|Summary: A step-by-step guide for telecoms executives seeking to innovate and develop compelling new services to compete in the 'services layer', and develop a new telecoms business models to replace the contracting voice and messaging revenue streams with new revenues from new products and services and customers. (September 2013, Executive Briefing Service, Transformation Stream.)|
Below are a brief extract and detailed contents from a 24 page Telco 2.0 Briefing Report that can be downloaded in full in PDF format by members of the Premium Telco 2.0 Executive Briefing service and the Telco 2.0 Transformation stream here.
Non-members can find out more about subscribing to the Briefing Service here. We'll also be discussing our findings on innovation and showcasing selected proven innovations at our Digital Arabia Executive Brainstorm in Dubai on 11-13th November 2013. To find out more about any of these services please email email@example.com or call +44 (0) 207 247 5003.
The challenge facing the telecoms industry has been well documented (not least by STL Partners). The solution, the need for telcos to develop a new telecoms ’business model’ is also now generally accepted. For some, the new business model may entail eschewing service development and instead focusing on cost efficiency and network performance – the Telco 2.0 Happy Piper.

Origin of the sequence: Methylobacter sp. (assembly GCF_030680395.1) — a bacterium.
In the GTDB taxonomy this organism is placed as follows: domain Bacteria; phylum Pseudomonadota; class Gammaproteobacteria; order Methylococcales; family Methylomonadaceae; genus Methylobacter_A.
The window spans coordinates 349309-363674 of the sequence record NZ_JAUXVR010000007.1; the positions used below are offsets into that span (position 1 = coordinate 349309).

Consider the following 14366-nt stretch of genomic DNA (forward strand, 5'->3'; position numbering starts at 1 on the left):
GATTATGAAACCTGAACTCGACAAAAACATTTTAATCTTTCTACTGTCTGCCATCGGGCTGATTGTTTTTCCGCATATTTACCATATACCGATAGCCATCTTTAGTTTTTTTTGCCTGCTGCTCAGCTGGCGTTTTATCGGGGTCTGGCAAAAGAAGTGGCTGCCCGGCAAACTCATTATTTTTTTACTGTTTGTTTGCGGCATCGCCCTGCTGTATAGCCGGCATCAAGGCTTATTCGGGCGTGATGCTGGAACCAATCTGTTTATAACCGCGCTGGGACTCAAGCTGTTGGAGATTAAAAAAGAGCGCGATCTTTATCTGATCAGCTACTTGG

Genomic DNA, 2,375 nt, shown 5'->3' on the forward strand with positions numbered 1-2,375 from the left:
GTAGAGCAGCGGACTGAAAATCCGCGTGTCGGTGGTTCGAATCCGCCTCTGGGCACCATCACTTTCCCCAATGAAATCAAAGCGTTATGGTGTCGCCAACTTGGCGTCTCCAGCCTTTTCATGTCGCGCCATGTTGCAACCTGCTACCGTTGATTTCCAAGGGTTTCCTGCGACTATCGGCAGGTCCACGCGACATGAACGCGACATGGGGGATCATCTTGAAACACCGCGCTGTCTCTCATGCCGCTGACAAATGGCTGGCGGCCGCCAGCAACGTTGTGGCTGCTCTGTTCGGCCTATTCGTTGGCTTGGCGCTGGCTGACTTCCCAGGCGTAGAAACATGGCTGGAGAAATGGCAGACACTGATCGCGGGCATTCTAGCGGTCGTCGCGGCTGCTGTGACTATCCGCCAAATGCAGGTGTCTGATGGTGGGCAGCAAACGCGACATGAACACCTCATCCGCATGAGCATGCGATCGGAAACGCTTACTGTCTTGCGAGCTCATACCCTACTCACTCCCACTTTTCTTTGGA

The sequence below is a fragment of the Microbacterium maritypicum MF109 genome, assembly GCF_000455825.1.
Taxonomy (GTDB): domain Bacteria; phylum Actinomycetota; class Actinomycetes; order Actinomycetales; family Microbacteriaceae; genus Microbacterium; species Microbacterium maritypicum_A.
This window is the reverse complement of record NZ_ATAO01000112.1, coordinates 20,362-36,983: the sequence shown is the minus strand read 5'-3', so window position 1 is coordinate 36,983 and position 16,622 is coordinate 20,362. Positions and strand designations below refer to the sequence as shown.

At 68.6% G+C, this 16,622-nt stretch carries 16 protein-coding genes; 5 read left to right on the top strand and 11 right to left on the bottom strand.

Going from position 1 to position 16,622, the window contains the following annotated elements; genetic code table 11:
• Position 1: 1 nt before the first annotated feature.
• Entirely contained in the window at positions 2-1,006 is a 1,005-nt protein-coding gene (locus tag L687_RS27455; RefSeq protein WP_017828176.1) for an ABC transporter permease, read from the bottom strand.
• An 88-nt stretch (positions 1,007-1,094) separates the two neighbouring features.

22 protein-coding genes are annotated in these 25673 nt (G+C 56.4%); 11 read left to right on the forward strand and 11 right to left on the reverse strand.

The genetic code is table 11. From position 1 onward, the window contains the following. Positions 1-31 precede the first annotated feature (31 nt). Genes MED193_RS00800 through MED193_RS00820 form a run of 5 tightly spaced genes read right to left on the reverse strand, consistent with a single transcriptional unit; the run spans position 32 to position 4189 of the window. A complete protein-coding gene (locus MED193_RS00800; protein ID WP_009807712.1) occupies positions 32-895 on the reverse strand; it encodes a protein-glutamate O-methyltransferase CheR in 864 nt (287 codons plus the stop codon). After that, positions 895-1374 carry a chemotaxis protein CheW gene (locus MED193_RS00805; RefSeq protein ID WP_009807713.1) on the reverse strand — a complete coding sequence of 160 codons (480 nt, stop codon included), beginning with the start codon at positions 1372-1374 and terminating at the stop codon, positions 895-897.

For many, however, the desire to compete in the ‘services layer’ remains strong. These would-be Telco 2.0 Service Providers must seek to replace the contracting voice and messaging revenue streams with new revenues from new products and services and customers.
How to develop these new products and services and customer relationships is the $1 trillion question for telcos and their partners.
STL Partners has spent much time exploring both the nature of new opportunities and the processes for realising them. The problem for telcos is that they are not natural innovators. Their raisin d’etre historically has been to build infrastructure and generate returns from services that were only available because they owned and controlled the infrastructure – voice, messaging, and connectivity. The result was very low levels of innovation in telecoms but stable high-margin returns from ‘protected services’.